The characters and match with each other. In this case, the entry for will be one more than the entry obtained for the strings considering their lengths upto one lesser index, since the matched character adds one to the length of LCS formed till the current indices. Thus, the entry is updated as . Note that has been used because the matched character belongs to both and .

The characters and don't match with each other. In this case, we can't increment the current entry as compared to entries corresponding to the previous indices, but we need to replicate the previous entry again to indicate that the length of LCS upto the current indices also remains the same. But, which entry to pick up? Now, since the current character hasn't matched, we have got two options. We can remove the current character from consideration from either or and use the corresponding entries given by and respectively. Since we are considering the length of LCS upto the current indices we need to pick up the larger entry out of these two to update the current entry.
At the end, again, we obtain the number of deletions required as , where and refer to the lengths of and . now refers to the length of LCS among the two given strings.
!?!../Documents/583_Delete1.json:1000,563!?!
Complexity Analysis

Time complexity : . We need to fill in the array of size x. Here, and refer to the lengths of and .

Space complexity : . array of size x is used.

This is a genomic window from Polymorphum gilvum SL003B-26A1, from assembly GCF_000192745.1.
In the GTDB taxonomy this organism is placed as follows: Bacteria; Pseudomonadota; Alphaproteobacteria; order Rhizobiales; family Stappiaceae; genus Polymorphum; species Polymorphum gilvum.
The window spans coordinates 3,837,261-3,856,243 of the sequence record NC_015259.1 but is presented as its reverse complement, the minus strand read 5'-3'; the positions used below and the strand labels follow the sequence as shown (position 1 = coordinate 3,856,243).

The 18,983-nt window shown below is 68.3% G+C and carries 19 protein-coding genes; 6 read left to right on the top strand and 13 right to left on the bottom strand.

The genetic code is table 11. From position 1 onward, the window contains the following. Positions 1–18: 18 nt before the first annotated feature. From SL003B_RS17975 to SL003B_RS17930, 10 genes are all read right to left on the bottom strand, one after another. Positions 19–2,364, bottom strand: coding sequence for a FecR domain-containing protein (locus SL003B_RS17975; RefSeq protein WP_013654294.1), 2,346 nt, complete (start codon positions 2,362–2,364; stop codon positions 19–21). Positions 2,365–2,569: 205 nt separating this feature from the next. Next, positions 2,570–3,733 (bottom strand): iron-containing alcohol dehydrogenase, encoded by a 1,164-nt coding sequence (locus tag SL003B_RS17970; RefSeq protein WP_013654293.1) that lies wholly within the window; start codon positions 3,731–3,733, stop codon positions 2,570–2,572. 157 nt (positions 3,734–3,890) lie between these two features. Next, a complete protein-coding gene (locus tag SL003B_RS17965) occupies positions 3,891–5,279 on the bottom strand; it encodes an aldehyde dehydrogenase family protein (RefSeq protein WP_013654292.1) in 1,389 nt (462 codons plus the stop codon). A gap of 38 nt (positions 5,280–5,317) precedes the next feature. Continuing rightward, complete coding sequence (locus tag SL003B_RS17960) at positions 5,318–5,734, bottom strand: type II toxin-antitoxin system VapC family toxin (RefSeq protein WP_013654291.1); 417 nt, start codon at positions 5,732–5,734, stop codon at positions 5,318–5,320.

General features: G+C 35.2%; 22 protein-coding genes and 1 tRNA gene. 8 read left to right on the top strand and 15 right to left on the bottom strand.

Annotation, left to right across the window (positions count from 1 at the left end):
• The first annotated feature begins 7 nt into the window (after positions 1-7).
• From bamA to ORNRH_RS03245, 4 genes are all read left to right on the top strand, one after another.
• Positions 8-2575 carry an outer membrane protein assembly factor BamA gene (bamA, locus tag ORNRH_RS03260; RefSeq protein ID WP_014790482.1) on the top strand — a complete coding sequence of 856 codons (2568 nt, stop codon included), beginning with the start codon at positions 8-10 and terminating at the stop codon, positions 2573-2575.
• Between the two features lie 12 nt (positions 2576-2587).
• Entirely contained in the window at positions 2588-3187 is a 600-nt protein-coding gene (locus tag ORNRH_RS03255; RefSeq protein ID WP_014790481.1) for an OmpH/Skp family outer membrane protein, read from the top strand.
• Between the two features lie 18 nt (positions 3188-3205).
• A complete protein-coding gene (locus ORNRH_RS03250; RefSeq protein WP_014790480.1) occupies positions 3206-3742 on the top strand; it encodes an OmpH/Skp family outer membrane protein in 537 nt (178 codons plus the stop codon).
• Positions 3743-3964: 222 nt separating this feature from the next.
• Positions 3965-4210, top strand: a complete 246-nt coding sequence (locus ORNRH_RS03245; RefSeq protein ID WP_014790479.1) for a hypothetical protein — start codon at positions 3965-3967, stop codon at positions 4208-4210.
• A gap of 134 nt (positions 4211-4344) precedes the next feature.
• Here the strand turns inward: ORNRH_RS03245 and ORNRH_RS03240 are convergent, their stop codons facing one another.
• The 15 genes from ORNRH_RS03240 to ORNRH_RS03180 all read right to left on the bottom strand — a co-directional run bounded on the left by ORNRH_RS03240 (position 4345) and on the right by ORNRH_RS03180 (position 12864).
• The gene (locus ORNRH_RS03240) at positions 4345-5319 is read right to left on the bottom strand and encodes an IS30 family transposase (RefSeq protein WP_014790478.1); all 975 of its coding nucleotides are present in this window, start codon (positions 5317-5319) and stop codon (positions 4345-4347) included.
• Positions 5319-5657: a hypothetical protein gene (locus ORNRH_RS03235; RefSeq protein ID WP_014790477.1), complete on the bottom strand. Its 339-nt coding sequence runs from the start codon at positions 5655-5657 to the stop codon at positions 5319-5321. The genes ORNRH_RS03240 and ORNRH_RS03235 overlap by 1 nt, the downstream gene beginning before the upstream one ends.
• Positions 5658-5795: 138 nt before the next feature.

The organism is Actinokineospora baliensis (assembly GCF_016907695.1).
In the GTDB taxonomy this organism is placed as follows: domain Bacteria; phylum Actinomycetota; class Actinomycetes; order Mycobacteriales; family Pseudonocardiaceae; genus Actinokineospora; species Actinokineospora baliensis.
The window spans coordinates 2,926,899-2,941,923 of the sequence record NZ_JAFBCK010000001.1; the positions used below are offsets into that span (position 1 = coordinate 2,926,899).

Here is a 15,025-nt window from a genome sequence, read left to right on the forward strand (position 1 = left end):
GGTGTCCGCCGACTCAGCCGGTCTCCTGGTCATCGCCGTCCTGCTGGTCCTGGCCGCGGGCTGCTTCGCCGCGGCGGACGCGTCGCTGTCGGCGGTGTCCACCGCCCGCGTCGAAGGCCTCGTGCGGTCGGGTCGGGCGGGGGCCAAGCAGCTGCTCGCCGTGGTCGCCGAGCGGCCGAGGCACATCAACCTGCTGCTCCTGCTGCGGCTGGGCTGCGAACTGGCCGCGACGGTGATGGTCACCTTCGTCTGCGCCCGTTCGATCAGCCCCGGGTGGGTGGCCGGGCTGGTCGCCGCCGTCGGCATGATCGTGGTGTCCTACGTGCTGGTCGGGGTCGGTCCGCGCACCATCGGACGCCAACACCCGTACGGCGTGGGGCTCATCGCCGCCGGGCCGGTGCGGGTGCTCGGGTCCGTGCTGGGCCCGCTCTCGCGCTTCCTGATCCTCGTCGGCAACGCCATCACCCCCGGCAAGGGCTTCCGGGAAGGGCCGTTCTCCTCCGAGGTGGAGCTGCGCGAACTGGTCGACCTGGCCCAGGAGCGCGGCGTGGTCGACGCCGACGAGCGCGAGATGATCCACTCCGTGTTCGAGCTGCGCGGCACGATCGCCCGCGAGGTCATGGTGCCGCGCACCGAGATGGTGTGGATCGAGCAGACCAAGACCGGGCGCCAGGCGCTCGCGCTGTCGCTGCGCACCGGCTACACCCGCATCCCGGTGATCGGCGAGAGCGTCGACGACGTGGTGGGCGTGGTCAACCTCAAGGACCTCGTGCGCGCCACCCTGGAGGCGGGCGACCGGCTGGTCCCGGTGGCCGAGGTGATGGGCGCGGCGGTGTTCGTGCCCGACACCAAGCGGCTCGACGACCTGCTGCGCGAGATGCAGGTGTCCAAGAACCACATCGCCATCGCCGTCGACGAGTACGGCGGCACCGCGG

Approach #4 Without using LCS Dynamic Programmming [Accepted]:
Algorithm
Instead of finding the length of LCS and then determining the number of deletions required, we can make use of Dynamic Programming to directly determine the number of deletions required till the current indices of the strings.
In order to do so, we make use of a 2D array. Now, refers to the number of deletions required to equalize the two strings if we consider the strings' length upto index and index for and respectively. Again, we fill in the array in a rowbyrow order. Now, in order to fill the entry for , we need to consider two cases only:

The characters and match with each other. In this case, we need to replicate the entry corresponding to itself. This is because, the matched character doesn't need to be deleted from any of the strings.

The characters and don't match with each other. In this case, we need to delete either the current character of or . Thus, an increment of 1 needs to be done relative to the entries corresponding to the previous indices. The two options available at this moment are and . Since, we are keeping track of the minimum number of deletions required, we pick up the minimum out of these two values.
At the end, gives the required minimum number of deletions. Here, and refer to the lengths of and .
!?!../Documents/583_Delete2.json:1000,563!?!
Complexity Analysis

Time complexity : . We need to fill in the array of size x. Here, and refer to the lengths of and .

Space complexity : . array of size x is used.
Approach #5 1D Dynamic Programming [Accepted]:
Algorithm
We can observe that in the last approach, in order to update the current entries, we need only the values of the previous row of . Thus, rather than using a 2D array, we can do the same job by making use of a 1D array.
Thus, now, refers to the number of deletions that need to be made in order to equalize the strings and if we consider string upto the index and string upto the last to current index of .
Now, we make the updations for the current row in an array of the same size as , and use the entries as if they correspond to the previous row's entries. When, the whole array has been filled, we copy it the array so that array now reflects the new row's entries.
Complexity Analysis

Time complexity : . We need to fill in the array of size , times. Here, and refer to the lengths of and .

Space complexity : . array of size is used.
Analysis written by: @vinod23